Catalan's constant and $\int_{1}^x \frac{\log(t)}{1+t^2} \,dt$

I'm having some difficulties to execute this integral: $$\int_{1}^x \frac{t+\log(t)}{1+t^2} \,dt = \int_{1}^x \frac{t}{1+t^2} \,dt + \int_{1}^x \frac{\log(t)}{1+t^2} \,dt = ... = \frac{1}{2}\log|1+x^2| - \frac{1}{2}\log(2) + ...$$

Could you please give me some hints to solve the following: $$\int_{1}^x \frac{\log(t)}{1+t^2} \,dt$$

I get something similar to the Catalan constant but I'm not sure I'm doing it in the correct way: http://en.wikipedia.org/wiki/Catalan%27s_constant

• It's not clear to me what you are asking. I don't think you can expect an analytic solution to the integral, since you get Catalan's constant $G$ when $x=0$, and that would imply the existence of a (fairly) simple expression for $G$. But perhaps you want something else, like a nice series expansion for the integral? – Harald Hanche-Olsen Jun 1 '14 at 13:53
• Thanks Harald, tbh I need to calculate $$\lim_{x \to inf} \frac{\int_{1}^x \frac{t+\log(t)}{1+t^2} \,dt}{x}$$ and I was hoping to get an analytic solution or something simpler respect to what I've got. – user138859 Jun 2 '14 at 16:23
• Ah, but that integrand is asymptotically equal to $1/t$, so the integral in the numerator should behave like $\ln t$, with the result that the limit is zero. Or to put it differently, just treat the limit directly with L'Hôpital's rule. Poof, no integral! And the limit is zero. – Harald Hanche-Olsen Jun 2 '14 at 20:01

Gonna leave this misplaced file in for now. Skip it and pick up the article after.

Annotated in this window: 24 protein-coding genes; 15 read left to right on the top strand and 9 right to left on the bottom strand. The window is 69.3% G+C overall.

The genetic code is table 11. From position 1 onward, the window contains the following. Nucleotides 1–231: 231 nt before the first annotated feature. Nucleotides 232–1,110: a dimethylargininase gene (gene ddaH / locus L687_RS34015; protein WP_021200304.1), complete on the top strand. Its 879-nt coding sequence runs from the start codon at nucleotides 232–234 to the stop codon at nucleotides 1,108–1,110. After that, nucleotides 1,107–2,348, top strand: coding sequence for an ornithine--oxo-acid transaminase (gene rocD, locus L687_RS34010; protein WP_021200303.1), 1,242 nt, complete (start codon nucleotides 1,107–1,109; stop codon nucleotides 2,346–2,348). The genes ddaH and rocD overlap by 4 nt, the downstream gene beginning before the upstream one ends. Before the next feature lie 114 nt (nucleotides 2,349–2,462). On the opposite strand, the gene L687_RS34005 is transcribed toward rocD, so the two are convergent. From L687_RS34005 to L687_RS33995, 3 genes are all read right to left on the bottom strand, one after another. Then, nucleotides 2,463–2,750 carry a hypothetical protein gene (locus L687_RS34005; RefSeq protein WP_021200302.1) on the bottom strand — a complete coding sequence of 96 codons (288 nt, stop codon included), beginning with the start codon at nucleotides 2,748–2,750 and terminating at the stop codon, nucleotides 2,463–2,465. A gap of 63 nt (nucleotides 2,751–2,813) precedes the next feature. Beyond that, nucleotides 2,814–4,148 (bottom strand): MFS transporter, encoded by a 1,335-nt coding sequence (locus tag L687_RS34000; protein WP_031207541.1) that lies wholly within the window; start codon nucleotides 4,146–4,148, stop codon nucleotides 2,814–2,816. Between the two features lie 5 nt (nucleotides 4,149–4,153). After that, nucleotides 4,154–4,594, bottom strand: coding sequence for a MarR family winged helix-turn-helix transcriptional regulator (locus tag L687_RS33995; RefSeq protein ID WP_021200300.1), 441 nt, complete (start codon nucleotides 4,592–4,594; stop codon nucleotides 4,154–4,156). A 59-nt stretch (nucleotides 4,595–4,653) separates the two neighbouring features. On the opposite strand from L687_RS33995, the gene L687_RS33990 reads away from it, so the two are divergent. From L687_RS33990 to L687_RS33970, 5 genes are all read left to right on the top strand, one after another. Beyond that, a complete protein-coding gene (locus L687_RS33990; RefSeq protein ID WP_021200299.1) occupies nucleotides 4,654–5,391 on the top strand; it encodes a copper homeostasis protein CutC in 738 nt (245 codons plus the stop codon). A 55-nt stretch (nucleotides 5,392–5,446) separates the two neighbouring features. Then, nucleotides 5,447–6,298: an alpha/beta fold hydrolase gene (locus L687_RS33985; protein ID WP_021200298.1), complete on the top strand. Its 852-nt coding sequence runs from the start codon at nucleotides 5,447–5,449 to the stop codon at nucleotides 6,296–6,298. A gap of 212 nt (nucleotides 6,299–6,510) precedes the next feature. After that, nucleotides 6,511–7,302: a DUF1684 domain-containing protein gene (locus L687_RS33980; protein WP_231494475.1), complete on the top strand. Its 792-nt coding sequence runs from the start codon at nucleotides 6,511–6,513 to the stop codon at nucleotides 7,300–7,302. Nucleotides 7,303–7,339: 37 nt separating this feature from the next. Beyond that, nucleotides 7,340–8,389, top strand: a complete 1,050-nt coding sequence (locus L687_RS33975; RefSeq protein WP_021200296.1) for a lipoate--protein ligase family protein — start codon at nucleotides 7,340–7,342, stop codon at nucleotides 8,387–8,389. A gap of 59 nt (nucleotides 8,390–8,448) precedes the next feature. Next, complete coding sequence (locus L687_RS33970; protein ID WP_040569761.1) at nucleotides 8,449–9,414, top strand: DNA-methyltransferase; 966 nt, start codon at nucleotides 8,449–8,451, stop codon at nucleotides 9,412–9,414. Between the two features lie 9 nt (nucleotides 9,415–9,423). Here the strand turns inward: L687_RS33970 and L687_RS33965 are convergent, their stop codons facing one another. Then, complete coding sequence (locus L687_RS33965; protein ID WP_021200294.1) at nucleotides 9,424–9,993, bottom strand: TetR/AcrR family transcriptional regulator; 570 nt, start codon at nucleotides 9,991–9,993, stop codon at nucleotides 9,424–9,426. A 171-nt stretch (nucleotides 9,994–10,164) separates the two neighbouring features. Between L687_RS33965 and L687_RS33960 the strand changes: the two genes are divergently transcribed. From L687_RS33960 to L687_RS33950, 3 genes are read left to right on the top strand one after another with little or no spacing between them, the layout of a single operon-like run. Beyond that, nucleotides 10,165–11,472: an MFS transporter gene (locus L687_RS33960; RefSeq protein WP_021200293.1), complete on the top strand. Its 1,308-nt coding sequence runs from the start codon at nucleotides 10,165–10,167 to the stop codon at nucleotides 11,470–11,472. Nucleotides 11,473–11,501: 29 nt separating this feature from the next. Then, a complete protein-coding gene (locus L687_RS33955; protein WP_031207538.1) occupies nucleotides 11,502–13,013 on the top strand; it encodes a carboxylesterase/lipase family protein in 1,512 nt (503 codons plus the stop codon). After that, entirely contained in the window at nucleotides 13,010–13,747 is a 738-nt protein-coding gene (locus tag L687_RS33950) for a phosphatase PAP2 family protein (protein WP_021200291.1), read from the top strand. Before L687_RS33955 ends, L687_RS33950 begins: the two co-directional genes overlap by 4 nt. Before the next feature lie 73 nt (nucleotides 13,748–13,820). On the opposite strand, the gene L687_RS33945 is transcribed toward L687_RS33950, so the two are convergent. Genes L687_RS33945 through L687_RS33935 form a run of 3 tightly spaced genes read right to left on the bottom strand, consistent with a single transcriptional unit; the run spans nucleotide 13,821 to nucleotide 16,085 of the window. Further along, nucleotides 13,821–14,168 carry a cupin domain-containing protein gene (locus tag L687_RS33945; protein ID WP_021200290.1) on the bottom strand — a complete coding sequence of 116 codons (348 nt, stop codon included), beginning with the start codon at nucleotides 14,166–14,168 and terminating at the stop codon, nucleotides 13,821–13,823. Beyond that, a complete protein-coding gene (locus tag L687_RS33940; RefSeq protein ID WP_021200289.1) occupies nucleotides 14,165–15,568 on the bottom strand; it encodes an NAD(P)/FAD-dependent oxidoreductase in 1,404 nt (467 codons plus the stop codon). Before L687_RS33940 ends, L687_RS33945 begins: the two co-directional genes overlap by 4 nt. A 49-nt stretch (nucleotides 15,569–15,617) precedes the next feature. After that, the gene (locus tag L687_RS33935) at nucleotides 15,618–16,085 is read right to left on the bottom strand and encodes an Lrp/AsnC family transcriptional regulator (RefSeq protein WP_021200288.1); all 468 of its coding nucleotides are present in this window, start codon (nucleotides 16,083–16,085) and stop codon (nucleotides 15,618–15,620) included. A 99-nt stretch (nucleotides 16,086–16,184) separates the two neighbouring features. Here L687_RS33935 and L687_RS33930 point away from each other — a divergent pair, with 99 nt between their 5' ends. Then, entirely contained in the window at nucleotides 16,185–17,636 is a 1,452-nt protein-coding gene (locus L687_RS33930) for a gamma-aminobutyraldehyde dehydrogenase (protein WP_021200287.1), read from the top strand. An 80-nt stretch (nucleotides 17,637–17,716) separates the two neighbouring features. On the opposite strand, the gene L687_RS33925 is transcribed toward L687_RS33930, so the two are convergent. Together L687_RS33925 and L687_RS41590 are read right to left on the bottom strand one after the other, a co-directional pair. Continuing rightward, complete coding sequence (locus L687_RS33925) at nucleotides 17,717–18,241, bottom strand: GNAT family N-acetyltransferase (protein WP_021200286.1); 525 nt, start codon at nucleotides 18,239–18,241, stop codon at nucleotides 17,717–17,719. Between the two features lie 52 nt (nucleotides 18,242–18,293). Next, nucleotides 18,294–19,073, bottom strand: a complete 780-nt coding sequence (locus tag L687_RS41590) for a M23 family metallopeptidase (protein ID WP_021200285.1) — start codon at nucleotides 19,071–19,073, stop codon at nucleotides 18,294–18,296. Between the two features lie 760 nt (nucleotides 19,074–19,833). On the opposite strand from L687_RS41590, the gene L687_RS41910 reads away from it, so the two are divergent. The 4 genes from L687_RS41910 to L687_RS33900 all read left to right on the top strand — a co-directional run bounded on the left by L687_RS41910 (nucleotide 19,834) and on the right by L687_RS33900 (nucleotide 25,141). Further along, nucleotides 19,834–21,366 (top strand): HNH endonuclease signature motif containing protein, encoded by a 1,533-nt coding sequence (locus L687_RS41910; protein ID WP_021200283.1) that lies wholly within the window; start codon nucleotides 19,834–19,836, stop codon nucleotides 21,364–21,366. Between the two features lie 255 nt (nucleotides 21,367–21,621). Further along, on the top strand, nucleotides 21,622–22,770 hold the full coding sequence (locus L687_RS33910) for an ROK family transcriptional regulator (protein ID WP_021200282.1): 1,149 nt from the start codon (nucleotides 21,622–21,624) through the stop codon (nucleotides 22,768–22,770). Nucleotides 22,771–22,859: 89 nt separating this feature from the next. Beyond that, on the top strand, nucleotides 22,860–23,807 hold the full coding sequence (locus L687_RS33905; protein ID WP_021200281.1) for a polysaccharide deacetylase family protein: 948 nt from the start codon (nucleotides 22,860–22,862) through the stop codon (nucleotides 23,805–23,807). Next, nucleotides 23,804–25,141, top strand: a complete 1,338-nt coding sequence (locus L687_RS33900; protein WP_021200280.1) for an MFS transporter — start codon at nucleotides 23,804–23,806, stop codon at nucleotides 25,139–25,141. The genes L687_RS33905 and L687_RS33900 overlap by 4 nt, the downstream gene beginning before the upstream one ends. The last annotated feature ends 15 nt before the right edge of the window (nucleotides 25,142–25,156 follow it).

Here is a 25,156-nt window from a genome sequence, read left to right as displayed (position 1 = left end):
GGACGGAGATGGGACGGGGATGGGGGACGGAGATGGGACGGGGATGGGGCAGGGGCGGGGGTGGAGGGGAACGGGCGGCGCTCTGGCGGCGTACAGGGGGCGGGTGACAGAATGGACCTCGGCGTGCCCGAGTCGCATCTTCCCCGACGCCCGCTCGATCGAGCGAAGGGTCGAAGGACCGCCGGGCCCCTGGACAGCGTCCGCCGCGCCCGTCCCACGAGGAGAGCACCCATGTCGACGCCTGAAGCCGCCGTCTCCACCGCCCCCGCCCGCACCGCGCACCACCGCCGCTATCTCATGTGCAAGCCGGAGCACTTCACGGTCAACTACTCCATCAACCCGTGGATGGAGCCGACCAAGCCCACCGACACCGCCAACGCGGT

• Ah, that sounds a lot easier! Many thanks again Harold. – user138859 Jun 4 '14 at 6:26 There is an analytical solution for the integral but its expression involves polylogarithms $$\int_{1}^x \frac{\log(t)}{1+t^2} \,dt=C-\frac{1}{2} i \text{Li}_2(-i x)+\frac{1}{2} i \text{Li}_2(i x)+\log (x) \tan ^{-1}(x)$$ As told by Harald Hanche-Olsen, you can have a nice series expansion from the Taylor expansion of $$\frac{1}{1+t^2}=1-t^2+t^4-t^6+...$$ and then the problem reduces to $$I_n=\int_{1}^x t^n \log(t) dt=\frac{x^{n+1} ((n+1) \log (x)-1)+1}{(n+1)^2}$$